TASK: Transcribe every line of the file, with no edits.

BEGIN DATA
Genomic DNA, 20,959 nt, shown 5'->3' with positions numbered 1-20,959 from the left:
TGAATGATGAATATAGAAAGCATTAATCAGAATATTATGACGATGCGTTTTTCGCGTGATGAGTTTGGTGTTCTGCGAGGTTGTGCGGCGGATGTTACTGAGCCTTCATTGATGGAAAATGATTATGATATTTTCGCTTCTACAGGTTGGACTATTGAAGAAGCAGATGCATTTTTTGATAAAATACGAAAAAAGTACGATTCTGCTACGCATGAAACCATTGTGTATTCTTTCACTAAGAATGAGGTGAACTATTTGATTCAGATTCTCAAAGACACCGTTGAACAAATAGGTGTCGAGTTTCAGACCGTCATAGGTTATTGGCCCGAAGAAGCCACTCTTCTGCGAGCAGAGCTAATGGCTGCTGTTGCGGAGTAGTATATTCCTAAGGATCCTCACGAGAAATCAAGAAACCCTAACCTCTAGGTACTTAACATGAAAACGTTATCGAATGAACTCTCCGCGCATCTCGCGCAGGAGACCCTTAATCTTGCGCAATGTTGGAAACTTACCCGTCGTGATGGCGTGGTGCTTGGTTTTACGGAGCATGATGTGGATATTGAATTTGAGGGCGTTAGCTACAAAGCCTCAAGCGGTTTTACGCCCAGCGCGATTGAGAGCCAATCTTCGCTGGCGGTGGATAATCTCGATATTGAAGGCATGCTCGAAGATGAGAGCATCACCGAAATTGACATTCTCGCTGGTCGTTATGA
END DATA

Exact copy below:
Genomic DNA, 20,959 nt, shown 5'->3' with positions numbered 1-20,959 from the left:
TGAATGATGAATATAGAAAGCATTAATCAGAATATTATGACGATGCGTTTTTCGCGTGATGAGTTTGGTGTTCTGCGAGGTTGTGCGGCGGATGTTACTGAGCCTTCATTGATGGAAAATGATTATGATATTTTCGCTTCTACAGGTTGGACTATTGAAGAAGCAGATGCATTTTTTGATAAAATACGAAAAAAGTACGATTCTGCTACGCATGAAACCATTGTGTATTCTTTCACTAAGAATGAGGTGAACTATTTGATTCAGATTCTCAAAGACACCGTTGAACAAATAGGTGTCGAGTTTCAGACCGTCATAGGTTATTGGCCCGAAGAAGCCACTCTTCTGCGAGCAGAGCTAATGGCTGCTGTTGCGGAGTAGTATATTCCTAAGGATCCTCACGAGAAATCAAGAAACCCTAACCTCTAGGTACTTAACATGAAAACGTTATCGAATGAACTCTCCGCGCATCTCGCGCAGGAGACCCTTAATCTTGCGCAATGTTGGAAACTTACCCGTCGTGATGGCGTGGTGCTTGGTTTTACGGAGCATGATGTGGATATTGAATTTGAGGGCGTTAGCTACAAAGCCTCAAGCGGTTTTACGCCCAGCGCGATTGAGAGCCAATCTTCGCTGGCGGTGGATAATCTCGATATTGAAGGCATGCTCGAAGATGAGAGCATCACCGAAATTGACATTCTCGCTGGTCGTTATGA